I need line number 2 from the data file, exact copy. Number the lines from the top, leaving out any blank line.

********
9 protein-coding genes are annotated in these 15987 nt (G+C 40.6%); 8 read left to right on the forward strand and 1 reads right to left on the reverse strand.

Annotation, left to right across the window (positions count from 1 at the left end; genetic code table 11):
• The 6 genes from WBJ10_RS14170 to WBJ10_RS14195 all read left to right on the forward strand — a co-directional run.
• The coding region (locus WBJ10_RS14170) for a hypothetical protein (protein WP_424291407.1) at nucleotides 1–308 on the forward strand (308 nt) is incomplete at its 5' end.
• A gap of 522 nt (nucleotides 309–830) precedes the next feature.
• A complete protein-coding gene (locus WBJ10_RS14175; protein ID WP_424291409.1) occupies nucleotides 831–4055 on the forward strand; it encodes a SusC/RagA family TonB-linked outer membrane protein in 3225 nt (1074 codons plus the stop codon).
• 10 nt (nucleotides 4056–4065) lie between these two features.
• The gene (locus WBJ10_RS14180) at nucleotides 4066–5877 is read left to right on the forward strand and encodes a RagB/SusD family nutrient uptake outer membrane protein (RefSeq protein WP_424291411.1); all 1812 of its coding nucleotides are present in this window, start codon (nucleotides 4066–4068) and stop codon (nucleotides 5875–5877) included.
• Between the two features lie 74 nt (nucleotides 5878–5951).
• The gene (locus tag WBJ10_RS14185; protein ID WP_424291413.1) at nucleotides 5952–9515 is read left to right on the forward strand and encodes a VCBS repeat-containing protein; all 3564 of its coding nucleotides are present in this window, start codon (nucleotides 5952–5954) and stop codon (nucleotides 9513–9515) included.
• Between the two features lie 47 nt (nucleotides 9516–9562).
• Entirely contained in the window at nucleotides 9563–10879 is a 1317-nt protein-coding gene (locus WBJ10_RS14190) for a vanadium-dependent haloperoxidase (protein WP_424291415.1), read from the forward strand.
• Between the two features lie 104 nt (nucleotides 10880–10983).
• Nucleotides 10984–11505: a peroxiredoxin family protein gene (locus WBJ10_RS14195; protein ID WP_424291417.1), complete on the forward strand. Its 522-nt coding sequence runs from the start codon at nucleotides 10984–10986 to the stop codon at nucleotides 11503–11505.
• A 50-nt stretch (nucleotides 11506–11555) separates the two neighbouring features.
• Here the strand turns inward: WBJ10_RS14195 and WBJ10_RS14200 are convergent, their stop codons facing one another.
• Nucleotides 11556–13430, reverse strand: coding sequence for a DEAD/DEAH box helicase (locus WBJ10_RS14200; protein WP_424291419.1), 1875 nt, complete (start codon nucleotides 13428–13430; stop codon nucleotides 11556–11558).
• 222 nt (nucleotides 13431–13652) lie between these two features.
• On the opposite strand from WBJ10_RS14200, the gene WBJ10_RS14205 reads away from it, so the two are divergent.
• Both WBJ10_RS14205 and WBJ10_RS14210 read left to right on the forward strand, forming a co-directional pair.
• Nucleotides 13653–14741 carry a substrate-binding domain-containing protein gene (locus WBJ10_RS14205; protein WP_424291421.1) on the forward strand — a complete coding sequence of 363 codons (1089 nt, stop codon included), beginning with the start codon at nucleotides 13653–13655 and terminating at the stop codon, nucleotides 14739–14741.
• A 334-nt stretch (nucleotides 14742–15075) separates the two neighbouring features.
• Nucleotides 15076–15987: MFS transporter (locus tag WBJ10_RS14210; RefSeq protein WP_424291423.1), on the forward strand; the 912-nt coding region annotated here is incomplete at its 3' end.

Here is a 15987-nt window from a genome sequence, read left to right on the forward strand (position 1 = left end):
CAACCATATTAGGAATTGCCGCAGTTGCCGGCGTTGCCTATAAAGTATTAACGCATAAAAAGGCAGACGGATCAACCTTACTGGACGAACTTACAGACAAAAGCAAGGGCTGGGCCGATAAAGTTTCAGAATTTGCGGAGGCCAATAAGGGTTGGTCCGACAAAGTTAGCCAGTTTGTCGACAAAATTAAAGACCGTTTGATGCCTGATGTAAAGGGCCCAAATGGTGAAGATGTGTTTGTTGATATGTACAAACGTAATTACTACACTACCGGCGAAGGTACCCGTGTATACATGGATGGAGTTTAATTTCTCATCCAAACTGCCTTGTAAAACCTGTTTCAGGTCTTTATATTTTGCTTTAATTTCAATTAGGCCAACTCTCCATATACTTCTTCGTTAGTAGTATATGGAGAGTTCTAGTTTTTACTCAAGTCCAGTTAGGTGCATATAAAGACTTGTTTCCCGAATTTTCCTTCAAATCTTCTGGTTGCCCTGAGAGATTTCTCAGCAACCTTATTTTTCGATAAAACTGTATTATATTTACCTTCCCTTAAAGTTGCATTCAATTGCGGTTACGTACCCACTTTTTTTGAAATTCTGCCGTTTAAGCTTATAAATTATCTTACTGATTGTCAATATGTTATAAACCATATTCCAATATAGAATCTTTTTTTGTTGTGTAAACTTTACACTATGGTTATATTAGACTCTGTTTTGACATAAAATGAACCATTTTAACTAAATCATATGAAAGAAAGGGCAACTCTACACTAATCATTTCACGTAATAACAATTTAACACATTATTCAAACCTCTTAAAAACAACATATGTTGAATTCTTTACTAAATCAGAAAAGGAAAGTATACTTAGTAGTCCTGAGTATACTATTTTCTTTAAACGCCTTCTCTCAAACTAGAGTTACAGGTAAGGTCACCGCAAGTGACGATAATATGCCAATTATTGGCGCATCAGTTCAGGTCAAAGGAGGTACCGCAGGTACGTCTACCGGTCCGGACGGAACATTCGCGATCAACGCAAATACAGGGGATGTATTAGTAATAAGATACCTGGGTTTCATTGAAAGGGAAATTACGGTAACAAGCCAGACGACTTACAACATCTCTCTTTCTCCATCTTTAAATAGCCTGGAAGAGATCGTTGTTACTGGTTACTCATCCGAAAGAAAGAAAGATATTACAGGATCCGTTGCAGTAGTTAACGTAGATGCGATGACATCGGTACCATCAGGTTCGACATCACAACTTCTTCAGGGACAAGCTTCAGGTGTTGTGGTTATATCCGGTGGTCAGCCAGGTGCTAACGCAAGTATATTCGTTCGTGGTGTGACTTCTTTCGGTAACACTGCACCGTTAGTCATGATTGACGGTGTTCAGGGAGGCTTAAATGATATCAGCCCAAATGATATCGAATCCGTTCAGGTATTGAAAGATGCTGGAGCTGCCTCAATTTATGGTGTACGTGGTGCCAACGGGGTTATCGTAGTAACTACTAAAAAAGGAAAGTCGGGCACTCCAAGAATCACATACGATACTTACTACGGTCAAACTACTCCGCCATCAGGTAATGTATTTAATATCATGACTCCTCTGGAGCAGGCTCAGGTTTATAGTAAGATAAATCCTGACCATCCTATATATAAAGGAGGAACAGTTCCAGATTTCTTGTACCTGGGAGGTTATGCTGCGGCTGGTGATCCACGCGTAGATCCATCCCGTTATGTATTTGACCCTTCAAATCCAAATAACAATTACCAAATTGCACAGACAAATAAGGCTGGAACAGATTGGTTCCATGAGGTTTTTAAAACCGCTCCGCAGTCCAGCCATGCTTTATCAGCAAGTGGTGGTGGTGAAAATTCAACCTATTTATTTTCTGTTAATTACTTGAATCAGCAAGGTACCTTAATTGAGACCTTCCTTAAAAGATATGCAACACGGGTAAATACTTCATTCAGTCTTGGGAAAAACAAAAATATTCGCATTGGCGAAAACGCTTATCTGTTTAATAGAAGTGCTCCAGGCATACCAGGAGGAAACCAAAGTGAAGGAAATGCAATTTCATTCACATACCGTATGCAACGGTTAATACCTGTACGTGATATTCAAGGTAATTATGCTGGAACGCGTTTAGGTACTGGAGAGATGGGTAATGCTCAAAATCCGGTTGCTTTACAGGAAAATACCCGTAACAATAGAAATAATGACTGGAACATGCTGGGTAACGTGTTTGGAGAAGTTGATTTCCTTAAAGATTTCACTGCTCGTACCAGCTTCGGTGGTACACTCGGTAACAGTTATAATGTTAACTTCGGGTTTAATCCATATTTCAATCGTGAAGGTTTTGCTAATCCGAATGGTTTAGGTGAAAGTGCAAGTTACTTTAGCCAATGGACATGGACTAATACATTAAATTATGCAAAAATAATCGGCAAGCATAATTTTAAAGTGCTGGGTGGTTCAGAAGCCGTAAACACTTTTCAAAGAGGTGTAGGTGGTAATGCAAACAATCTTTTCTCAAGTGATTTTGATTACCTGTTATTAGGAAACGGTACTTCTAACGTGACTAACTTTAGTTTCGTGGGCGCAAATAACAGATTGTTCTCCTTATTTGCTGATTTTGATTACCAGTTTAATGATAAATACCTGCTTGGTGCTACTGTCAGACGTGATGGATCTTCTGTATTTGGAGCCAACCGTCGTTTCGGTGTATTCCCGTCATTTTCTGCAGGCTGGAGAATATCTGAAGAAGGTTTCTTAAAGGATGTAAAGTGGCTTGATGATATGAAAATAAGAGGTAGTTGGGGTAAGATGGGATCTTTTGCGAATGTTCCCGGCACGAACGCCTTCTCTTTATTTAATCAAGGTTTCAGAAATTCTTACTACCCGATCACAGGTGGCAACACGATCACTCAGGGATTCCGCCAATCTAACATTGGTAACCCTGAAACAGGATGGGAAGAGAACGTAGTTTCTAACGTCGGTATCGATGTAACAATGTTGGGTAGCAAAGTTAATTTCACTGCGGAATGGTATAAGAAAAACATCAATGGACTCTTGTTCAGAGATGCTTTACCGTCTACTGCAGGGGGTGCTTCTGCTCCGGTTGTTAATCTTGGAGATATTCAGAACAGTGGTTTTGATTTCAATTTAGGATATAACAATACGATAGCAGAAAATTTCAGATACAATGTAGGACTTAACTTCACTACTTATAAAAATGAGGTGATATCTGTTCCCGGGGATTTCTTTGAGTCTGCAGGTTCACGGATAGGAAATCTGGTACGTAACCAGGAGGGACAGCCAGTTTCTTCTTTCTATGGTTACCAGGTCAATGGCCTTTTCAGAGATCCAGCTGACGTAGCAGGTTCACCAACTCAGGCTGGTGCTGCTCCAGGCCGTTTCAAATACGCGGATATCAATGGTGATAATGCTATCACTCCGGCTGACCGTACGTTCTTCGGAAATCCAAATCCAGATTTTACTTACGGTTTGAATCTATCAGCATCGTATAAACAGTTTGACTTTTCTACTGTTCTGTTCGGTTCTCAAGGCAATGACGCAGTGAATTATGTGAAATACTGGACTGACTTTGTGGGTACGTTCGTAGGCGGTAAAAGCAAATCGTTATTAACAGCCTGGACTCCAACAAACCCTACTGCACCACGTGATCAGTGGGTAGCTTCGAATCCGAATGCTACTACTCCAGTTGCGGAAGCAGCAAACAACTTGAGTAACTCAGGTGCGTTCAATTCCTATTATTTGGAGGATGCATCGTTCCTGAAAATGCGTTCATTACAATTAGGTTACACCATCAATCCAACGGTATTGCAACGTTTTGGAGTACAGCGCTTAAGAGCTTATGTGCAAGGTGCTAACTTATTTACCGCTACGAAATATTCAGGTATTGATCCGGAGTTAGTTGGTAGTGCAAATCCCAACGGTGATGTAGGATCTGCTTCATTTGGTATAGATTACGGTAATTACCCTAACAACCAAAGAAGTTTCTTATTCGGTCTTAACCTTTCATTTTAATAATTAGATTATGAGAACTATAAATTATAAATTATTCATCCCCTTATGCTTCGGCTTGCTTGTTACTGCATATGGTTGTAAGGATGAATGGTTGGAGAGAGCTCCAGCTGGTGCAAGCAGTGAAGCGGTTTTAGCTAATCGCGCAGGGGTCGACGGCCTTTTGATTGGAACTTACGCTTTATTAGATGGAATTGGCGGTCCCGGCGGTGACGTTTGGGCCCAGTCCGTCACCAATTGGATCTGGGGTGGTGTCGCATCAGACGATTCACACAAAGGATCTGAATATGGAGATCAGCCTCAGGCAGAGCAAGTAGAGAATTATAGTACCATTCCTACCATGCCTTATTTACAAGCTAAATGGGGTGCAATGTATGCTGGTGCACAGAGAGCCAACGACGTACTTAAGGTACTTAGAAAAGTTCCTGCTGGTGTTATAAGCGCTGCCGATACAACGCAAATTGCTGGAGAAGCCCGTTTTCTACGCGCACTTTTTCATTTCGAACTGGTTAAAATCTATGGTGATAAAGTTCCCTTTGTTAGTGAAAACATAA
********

Annotation, left to right across the window (positions count from 1 at the left end; genetic code table 11):